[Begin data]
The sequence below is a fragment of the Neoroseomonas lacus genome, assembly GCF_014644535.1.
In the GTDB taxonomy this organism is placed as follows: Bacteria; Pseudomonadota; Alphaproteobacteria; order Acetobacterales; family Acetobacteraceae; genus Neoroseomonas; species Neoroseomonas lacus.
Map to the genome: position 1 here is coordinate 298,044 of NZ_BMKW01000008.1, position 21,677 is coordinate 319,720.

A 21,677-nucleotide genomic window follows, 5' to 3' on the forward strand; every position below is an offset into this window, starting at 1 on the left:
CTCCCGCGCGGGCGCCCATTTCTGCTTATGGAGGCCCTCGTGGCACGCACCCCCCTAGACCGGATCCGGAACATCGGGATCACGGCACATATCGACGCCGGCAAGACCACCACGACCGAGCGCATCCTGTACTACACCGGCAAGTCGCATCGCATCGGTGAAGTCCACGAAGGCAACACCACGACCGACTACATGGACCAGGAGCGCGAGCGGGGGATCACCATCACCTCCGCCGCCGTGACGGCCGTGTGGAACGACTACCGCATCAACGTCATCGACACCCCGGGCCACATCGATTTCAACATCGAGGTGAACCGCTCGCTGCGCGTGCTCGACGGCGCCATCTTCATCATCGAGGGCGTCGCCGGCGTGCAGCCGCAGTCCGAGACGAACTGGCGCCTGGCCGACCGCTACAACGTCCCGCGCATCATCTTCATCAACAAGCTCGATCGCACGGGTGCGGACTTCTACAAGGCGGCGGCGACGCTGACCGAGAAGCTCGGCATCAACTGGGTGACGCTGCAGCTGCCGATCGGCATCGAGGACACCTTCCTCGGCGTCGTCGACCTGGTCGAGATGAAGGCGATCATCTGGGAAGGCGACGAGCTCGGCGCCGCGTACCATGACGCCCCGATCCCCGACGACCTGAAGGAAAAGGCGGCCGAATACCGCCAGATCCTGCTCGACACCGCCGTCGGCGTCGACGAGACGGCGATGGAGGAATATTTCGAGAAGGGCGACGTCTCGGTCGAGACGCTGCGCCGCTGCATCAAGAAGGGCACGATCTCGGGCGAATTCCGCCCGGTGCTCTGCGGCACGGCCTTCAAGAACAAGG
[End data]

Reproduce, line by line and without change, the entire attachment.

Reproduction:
The sequence below is a fragment of the Neoroseomonas lacus genome, assembly GCF_014644535.1.
In the GTDB taxonomy this organism is placed as follows: Bacteria; Pseudomonadota; Alphaproteobacteria; order Acetobacterales; family Acetobacteraceae; genus Neoroseomonas; species Neoroseomonas lacus.
Map to the genome: position 1 here is coordinate 298,044 of NZ_BMKW01000008.1, position 21,677 is coordinate 319,720.

A 21,677-nucleotide genomic window follows, 5' to 3' on the forward strand; every position below is an offset into this window, starting at 1 on the left:
CTCCCGCGCGGGCGCCCATTTCTGCTTATGGAGGCCCTCGTGGCACGCACCCCCCTAGACCGGATCCGGAACATCGGGATCACGGCACATATCGACGCCGGCAAGACCACCACGACCGAGCGCATCCTGTACTACACCGGCAAGTCGCATCGCATCGGTGAAGTCCACGAAGGCAACACCACGACCGACTACATGGACCAGGAGCGCGAGCGGGGGATCACCATCACCTCCGCCGCCGTGACGGCCGTGTGGAACGACTACCGCATCAACGTCATCGACACCCCGGGCCACATCGATTTCAACATCGAGGTGAACCGCTCGCTGCGCGTGCTCGACGGCGCCATCTTCATCATCGAGGGCGTCGCCGGCGTGCAGCCGCAGTCCGAGACGAACTGGCGCCTGGCCGACCGCTACAACGTCCCGCGCATCATCTTCATCAACAAGCTCGATCGCACGGGTGCGGACTTCTACAAGGCGGCGGCGACGCTGACCGAGAAGCTCGGCATCAACTGGGTGACGCTGCAGCTGCCGATCGGCATCGAGGACACCTTCCTCGGCGTCGTCGACCTGGTCGAGATGAAGGCGATCATCTGGGAAGGCGACGAGCTCGGCGCCGCGTACCATGACGCCCCGATCCCCGACGACCTGAAGGAAAAGGCGGCCGAATACCGCCAGATCCTGCTCGACACCGCCGTCGGCGTCGACGAGACGGCGATGGAGGAATATTTCGAGAAGGGCGACGTCTCGGTCGAGACGCTGCGCCGCTGCATCAAGAAGGGCACGATCTCGGGCGAATTCCGCCCGGTGCTCTGCGGCACGGCCTTCAAGAACAAGG